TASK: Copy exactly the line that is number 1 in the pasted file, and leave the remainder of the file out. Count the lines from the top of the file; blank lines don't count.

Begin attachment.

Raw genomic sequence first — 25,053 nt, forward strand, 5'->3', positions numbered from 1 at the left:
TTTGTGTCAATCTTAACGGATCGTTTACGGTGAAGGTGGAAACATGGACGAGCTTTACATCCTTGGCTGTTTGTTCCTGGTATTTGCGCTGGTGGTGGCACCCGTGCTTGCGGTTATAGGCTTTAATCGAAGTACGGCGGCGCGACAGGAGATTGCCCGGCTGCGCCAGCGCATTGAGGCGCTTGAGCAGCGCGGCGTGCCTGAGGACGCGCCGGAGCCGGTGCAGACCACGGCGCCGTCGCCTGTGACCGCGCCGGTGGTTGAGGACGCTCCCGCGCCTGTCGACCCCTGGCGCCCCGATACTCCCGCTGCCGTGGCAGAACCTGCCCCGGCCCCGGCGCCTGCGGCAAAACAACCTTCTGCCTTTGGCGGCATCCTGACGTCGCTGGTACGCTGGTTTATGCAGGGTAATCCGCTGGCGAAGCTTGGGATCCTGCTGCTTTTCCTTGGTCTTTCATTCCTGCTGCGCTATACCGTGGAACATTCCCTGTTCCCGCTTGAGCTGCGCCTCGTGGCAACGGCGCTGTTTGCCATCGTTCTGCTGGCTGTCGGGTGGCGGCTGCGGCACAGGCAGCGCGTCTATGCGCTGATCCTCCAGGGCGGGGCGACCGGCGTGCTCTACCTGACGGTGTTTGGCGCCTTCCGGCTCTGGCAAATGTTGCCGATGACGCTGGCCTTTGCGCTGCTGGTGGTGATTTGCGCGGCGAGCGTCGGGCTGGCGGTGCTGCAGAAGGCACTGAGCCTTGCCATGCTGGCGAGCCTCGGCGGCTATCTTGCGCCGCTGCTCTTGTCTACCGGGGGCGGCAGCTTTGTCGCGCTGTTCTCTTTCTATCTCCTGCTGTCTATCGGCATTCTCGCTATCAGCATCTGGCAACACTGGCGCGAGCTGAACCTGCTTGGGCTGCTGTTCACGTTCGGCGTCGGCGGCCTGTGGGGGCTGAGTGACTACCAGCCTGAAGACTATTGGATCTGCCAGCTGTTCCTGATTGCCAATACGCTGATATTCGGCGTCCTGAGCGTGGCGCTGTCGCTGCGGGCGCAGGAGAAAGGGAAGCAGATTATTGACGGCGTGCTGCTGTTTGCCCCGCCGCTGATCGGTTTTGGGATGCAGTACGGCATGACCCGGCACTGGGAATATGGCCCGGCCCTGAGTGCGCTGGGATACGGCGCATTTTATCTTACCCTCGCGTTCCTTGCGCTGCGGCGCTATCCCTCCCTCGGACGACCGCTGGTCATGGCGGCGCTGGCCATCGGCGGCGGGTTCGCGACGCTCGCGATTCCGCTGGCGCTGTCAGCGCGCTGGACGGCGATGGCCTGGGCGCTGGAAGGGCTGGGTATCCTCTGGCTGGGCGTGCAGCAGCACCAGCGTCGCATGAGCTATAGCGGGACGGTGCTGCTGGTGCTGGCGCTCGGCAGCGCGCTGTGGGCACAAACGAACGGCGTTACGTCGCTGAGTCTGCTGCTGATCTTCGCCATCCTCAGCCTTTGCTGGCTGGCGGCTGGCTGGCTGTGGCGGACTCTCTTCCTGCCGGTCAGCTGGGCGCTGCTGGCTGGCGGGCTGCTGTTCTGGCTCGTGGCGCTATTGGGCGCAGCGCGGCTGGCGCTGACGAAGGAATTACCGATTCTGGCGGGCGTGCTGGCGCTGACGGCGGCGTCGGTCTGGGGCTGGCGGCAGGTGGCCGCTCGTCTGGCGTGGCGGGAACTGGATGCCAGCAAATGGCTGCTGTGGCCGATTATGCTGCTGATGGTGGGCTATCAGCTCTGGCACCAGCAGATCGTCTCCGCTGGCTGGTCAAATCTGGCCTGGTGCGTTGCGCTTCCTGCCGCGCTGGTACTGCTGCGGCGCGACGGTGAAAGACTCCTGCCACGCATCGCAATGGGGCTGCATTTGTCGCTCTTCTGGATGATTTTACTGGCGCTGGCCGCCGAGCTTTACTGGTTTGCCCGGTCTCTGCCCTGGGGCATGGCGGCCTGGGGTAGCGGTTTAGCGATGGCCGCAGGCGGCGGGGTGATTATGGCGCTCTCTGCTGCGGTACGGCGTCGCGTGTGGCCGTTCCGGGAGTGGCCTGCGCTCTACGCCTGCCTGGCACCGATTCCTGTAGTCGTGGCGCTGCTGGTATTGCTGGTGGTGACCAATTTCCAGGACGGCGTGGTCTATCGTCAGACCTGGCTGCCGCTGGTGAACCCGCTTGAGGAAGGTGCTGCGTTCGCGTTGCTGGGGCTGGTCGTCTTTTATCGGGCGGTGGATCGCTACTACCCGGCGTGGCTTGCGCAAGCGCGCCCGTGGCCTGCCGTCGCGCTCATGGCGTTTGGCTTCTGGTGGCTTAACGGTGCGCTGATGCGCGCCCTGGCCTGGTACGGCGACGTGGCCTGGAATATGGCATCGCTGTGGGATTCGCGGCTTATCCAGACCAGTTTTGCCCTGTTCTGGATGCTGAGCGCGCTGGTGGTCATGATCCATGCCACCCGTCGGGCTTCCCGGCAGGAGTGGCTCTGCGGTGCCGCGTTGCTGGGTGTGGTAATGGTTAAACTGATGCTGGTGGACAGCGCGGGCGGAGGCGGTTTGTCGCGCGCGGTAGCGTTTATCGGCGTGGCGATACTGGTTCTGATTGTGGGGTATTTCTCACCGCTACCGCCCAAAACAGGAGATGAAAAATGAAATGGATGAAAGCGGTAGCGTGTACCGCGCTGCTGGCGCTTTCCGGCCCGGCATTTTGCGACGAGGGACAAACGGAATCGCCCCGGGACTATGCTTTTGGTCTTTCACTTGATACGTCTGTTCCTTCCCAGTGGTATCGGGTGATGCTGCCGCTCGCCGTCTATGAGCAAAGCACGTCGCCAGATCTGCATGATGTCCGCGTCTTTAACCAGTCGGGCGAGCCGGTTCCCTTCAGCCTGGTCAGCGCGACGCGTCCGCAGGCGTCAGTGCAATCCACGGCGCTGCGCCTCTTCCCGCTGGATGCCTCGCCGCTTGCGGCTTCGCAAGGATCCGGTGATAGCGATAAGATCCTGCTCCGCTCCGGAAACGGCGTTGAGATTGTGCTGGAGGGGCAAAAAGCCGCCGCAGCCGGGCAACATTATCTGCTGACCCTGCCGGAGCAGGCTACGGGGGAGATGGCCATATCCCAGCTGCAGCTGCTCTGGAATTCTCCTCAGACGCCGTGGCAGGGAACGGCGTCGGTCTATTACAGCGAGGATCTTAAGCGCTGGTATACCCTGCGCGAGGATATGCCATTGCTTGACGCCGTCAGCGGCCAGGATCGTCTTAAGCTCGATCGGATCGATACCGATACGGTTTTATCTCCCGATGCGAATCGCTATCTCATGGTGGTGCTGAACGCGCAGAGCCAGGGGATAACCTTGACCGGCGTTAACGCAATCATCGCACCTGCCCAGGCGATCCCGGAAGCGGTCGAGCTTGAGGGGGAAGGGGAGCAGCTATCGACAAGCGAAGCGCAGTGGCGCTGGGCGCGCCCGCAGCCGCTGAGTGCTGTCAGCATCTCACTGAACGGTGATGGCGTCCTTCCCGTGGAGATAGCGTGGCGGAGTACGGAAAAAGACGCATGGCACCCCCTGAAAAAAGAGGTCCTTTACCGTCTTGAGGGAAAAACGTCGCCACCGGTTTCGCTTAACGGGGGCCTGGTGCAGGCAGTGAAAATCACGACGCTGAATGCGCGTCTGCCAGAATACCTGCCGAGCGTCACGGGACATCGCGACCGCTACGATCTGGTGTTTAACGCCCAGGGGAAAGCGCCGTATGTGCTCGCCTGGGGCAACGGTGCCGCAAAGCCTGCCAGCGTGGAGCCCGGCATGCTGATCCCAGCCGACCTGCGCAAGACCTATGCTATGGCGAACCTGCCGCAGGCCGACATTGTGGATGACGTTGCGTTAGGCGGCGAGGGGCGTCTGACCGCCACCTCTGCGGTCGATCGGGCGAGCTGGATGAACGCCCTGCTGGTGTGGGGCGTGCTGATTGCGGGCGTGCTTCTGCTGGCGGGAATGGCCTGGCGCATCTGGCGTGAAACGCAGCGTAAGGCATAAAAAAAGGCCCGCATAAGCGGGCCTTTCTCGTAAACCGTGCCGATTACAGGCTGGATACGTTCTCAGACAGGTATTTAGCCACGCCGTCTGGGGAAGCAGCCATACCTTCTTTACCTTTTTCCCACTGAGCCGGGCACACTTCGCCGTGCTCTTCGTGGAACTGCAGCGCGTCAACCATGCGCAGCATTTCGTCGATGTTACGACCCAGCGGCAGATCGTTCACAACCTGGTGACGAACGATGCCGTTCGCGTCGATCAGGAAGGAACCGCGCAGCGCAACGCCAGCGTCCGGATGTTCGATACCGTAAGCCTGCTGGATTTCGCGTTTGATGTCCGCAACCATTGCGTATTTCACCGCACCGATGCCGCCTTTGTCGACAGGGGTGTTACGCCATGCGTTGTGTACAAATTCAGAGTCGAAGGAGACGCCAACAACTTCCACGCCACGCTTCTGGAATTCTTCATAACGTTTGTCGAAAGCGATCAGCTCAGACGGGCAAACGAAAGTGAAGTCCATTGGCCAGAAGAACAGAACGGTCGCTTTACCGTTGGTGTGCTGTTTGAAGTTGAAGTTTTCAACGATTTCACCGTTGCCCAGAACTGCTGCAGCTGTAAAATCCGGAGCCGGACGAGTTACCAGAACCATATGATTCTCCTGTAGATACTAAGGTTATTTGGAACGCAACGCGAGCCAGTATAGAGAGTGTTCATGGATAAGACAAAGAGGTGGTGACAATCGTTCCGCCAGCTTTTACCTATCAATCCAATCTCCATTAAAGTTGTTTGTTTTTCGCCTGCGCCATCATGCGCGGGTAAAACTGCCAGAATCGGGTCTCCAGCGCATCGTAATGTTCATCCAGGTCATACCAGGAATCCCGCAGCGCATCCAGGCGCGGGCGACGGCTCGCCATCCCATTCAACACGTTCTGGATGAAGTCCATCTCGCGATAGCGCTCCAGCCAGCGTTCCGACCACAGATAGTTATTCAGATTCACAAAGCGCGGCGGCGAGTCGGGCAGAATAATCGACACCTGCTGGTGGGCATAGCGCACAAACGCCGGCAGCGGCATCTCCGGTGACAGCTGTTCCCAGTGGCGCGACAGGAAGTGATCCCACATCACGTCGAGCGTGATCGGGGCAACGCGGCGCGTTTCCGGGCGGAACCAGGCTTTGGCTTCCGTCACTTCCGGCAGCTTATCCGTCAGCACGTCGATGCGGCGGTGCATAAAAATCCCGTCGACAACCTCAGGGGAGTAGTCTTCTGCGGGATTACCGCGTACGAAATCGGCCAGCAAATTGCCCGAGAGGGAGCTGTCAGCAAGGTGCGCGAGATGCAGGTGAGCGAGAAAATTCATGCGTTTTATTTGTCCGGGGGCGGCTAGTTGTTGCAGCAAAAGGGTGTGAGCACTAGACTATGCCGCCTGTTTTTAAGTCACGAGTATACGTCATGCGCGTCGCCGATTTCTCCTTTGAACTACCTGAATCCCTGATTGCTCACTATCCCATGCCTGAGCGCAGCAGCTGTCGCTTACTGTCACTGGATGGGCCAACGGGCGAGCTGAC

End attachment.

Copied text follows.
Raw genomic sequence first — 25,053 nt, forward strand, 5'->3', positions numbered from 1 at the left: